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knew what they foreboded. And, when a
strange voice was heard in the passage,
asking for her, and a tall, resolute-looking man
was ushered into the drawing-roomwhich
he seemed instantly to take possession of by
the first glance of his eyeshe knew without
a word passing between them that he was an
officer, and had come to arrest her.

"I am very sorry, miss," he said, in an
off-hand kind of way, but with great kindness of
manner, tooas much kindness, that is, as an
officer with a warrant against you in his
pocket can show. "It is a painful office I
have been obliged to undertake; but I am
compelled to fulfil my duty."

"Yes," said Magdalen, quietly; she had
risen as the man entered. "Of course you
must do your duty."

The officer pulled out a piece of paper.
"Here is a warrant for your arrest," he said,
"on a charge of forgery; at the suit of your
brother, Mr. Andrew Trevelyan. I am afraid,
miss, I must ask you to trouble yourself to
come along with me."

"Where ? " said Magdalen, not moving a
muscle of her countenanceonly placing her
hand on her heart by a simply instinctive

"Before a magistrate first, miss, and then,
perhaps, to prison," said the officer,
respectfully. "You may be able to find bail,
and I hope you will."

"I will ring the bell," answered the girl,
still calm, and yet resolute, "and order my
maid to prepare what will be necessary for
me. Will you not sit down? And may I
not offer you some refreshment?"

Paul had sunk back in a stupor when
he heard what errand that muffled stranger
had come upon. But, when Magdalen,
having given her orders, turned to him and
spoke to him as quietly as if nothing had
happened, he started up and flung himself on
his knees, beseeching her to give up everything,
to sign anything, confess to anything, rather
than submit to this terrible trial. Oh, that
she would listen to him! Oh, that she had
but listened to him when he had first spoken!
that she had had courage to prefer a life
like the brave old troubadours of a better
timethe heroic artists of the day when art
was heroismto this fearful scepticism of
to-day; and had trusted to Providence and
him! Oh, that his life could buy her safety!
that he could deliver her by some heroic
deed that should not only free her, but stir
men's hearts to bravery and nobleness to the
latest time! And then he sobbed afresh;
and the nerveless arms, which were to stir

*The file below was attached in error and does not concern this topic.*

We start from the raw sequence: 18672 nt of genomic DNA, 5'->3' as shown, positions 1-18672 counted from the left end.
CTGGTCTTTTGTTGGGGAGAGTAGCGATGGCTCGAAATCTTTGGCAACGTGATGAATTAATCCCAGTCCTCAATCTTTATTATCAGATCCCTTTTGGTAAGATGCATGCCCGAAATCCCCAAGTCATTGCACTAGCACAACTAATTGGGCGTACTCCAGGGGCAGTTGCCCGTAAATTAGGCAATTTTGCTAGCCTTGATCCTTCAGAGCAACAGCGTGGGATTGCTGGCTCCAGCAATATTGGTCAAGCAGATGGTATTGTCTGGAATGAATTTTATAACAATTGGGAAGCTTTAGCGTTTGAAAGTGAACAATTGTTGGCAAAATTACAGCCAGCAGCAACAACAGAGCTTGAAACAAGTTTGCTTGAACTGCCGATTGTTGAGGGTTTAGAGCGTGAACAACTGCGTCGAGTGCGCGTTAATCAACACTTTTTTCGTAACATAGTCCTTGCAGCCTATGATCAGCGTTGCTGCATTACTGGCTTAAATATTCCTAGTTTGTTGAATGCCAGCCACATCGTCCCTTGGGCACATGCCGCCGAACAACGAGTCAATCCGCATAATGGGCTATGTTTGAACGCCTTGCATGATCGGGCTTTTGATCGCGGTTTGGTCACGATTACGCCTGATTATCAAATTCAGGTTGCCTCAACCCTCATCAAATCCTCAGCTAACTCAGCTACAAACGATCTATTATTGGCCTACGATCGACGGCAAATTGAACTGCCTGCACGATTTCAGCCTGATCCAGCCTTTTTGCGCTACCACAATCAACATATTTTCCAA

the world, fell weaker than a weak girl's
round her.

"Hush," said Magdalen, gravely; "do not
distress yourself so painfully! You know
that I am guiltless; be sure then that I shall
be proved so. Do not fret; do not agitate
yourself. You, who trust so in truth and
God, will he not defend the innocent, and will
not my truth be of itself sufficient to protect

"No, no, Magdalen! they are going to
murder you!" cried Paul, clinging to her.
"Magdalen! I shall never see you more!"

"Not so bad as that, young gentleman,"
said the officer, mildly, taking him up from
the ground as if he had been a child; unloosing
his nervous clutch on Magdalen's gown,
and seating him on the sofa. "I assure you
we are going to do your aunt no kind of harm.
Let go her dress, my dear young sir, — she has
need of all her fortitude, and you are only
knocking it down by carrying on so. She
will come out well enough. I know too
much of these things not to know the
truth when I see it staring before my

"Will she be proved innocent?" cried
Paul, appealing to the officer, as if he were a
Rhadamanthus. "Shall I ever see her again?
Magdalen! Magdalen! are we to meet only
in the grave? Is the tomb to be the altar of
our marriage vow?"

"Dear Paul, for heaven's sake a little
courage; a little fortitude!" said Magdalen,
laying her hand on his shoulder. "Where
is your manhood ? I, a woman on whose
head all this misery is accumulated, I should
blush to bear myself as you do! Cheer up!
I am not sent to the colonies yet!" and she
smiled, sadly enough.

He tried to rise, but his agitation was so
extreme that he could not stand.
Half-fainting, he sunk into a chair, while the
maid brought in a carpet-bag in great wonder
and grief, and some suspicion of the
truth. The officer drank a glass of wine, with
an unusual feeling of oppression at his heart.
Magdalen, in her black dress, her face as
pale and as composed as marble, looking as
if she had concentrated all her strength and
courage within her heart and held a grasp
of iron over her nerves, leant over Paul;
who, trembling and faint, seemed to be
dying. She stooped down and kissed his
forehead, murmuring softly some love names
which he preferred to all others. He revived,
only to catch convulsively at her hands
and waist, and try to hold her near to him
by force.

The calm grand air with which she gently
undid that feverish clasp, while he still cried,
"Nothing, not even your own will, shall part
us!" — the quiet majesty with which she
forced him to be calm and to listen to her
"If, indeed, he wished to do her any good,
rather than merely to indulge the selfish
weakness of his own sorrow," — Paul felt
that she was the strongest now, if never
before in their whole lives together; and,
while her influence was on him, he
controlled himself sufficiently to understand what
she said.

"Listen," she said, in a deeper and more
monotonous voice than usual, "do you wish
me to feel that I have left behind me a